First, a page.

Indiana Daily Student

OPINION: An open letter against “masc” culture expectations

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Gay men have long been placed on a constricting binary: Are we “gay-gay” where everybody knows before they have even meet us? Or are we “straight passing,” suggesting that if we didn’t mention it, nobody would be the wiser?

I’ve always tried to skirt around stereotypes as a survival tactic. It was obvious to six-year-old me that I was different, and in order to avoid taunting, I had to take up kickball instead of four square and trade my close girl friends for video games with the guys.

These expectations only grew in intensity as I got older. I came out in my freshman year of high school, hoping to live more authentically and be free of toxic straight-passing, masculine expectations. But as I entered the gay community, especially romantically, I discovered a disturbing regression of acceptance characterized by the idealization of straight-passing, “masc” men.

This culture of segregation based on masculine or feminine behavior within the gay male community creates a disconnecting, negative dynamic in a demographic that should strive for inclusivity.

The terms “masc” and “femme” are very commonly used in the gay community. Masc is frequently used to denote masculine appearance or mannerisms in queer men, while femme denotes feminine appearance or mannerisms. These terms do have different meanings and may not be preferred labels for some queer people, but we’ll work with the above definitions.

Masculinity is ruthless. From childhood, men’s expectations to be stoic, assertive, hyper-athletic, women-obsessed and aggressive are brutally enforced. Every man can point to a time in their childhood when their masculinity was called into question. These instances never disappear and serve as negative reinforcement tools to keep men in a restrictive box.

But for gay men, this effect is amplified, especially within our own community.

The clearest way to observe this is to log on to gay dating apps. From Tinder to Grindr to Scruff, these apps are riddled with names and bios stating “masc for masc” or “no femmes allowed.”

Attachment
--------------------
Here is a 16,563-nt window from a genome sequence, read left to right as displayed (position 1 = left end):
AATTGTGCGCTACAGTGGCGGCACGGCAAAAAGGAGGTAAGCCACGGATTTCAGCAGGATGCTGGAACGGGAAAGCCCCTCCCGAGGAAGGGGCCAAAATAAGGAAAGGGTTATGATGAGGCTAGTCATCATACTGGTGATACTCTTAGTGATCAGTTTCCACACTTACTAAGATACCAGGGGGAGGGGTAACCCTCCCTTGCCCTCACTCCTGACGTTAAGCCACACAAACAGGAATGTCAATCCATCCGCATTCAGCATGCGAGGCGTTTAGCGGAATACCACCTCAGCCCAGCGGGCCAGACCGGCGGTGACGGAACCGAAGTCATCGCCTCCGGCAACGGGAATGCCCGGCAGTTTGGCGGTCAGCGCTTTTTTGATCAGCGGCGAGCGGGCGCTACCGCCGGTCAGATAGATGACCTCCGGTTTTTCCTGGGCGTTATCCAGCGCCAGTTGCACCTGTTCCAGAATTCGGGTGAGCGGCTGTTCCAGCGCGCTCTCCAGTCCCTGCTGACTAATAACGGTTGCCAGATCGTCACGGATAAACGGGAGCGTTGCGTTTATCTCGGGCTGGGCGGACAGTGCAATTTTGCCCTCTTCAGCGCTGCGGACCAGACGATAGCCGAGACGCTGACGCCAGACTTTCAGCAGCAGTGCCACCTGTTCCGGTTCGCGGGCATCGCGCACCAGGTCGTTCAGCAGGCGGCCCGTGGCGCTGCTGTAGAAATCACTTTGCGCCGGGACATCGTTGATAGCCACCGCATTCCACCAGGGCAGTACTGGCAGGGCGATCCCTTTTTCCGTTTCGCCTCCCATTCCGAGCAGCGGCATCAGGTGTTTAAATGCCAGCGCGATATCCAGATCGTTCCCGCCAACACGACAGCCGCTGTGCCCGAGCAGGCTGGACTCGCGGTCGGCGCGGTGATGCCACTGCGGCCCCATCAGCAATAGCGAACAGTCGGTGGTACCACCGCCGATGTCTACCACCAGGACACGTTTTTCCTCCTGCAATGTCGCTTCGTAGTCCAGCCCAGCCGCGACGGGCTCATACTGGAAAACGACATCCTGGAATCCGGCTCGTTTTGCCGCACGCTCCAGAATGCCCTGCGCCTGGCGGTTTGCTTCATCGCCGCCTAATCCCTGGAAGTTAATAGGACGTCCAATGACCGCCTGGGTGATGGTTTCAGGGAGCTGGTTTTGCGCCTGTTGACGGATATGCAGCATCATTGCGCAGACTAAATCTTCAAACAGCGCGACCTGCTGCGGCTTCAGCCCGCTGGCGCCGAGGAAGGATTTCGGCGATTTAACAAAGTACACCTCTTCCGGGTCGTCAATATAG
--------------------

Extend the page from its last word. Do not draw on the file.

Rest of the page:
I, like many others, started using dating apps when I first got to college. It started as an exciting way to connect with my new queer community. But within my first weeks of swiping and messaging, I had multiple people criticize both my masculine and feminine qualities even before meeting me.

This was frustrating. I wasn’t masc enough to fit into the straight community, but I somehow wasn’t masc enough to fit into the queer community either. These caused me to unnecessarily reconsider my social behaviors, analyze my wardrobe and room decoration and spend hours in the gym trying to attain a “more masc” body type.

I’m definitely not alone. A 2012 survey found that a majority of gay men considered themselves masculine, but they still wished their behavior was more masculine than it currently was. A study by the University of California, Los Angeles found that men who identify themselves as masc place higher value on masc qualities in partners. The study also suggests that clinging to masculine norms could be a result of societal pressure and negatively impact one’s mental health.

None of this is to say that more masculine gay men don’t exist. They do, just as much as more feminine gay men. We all exist somewhere in between — nobody is one or the other.

The gay community must do better in accepting and valuing our peers no matter their presented masculine or feminine qualities. We have to detach ourselves from the harmful expectations from toxic masculinity and embrace the spectrum that exists within us all.

There are much greater issues, such as racism and fatphobia, that plague gay social spaces. Though I cannot speak to many of those, I want to also acknowledge the work we must do on all fronts of equality, not just one.

Some might claim that seeking out strictly masc men is just a preference, similar to seeking someone who shares similar interests or lifestyles. People might even think I’m writing this because I wish I were more masculine and resent those who have discarded me. I’ve heard it all, so it won’t shake me.

But I don’t see much in these arguments. The moment you stop loving others who present differently is the moment you turn your back on your community.

Chris Sciortino (he/him) is a junior studying theater and public relations. He is involved with the Queer Student Union and College Democrats at IU and spends a considerable amount of time showing people pictures of his dog, Ellie.

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